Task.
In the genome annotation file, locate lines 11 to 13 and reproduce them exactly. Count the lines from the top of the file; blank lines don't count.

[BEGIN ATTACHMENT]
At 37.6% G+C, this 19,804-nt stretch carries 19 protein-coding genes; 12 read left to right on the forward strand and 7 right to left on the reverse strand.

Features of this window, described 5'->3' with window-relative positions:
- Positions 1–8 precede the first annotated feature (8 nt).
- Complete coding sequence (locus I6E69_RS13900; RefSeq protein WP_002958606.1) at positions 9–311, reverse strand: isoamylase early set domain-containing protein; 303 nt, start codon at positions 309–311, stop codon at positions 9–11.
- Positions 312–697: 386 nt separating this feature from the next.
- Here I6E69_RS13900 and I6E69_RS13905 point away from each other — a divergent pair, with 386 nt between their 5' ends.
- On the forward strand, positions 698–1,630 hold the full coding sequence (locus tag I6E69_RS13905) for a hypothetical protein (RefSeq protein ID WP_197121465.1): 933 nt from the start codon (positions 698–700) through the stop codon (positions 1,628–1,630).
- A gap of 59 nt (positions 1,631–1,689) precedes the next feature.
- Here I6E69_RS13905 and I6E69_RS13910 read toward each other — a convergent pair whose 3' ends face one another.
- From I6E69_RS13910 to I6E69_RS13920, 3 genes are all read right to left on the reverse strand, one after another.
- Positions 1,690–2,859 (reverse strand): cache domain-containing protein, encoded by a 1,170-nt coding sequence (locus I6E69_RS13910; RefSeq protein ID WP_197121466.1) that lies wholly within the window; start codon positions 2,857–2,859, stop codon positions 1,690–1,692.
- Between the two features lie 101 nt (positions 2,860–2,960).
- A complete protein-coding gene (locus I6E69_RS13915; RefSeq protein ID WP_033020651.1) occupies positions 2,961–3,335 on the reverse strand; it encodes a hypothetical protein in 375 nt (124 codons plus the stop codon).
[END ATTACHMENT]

- Positions 1,690–2,859 (reverse strand): cache domain-containing protein, encoded by a 1,170-nt coding sequence (locus I6E69_RS13910; RefSeq protein ID WP_197121466.1) that lies wholly within the window; start codon positions 2,857–2,859, stop codon positions 1,690–1,692.
- Between the two features lie 101 nt (positions 2,860–2,960).
- A complete protein-coding gene (locus I6E69_RS13915; RefSeq protein ID WP_033020651.1) occupies positions 2,961–3,335 on the reverse strand; it encodes a hypothetical protein in 375 nt (124 codons plus the stop codon).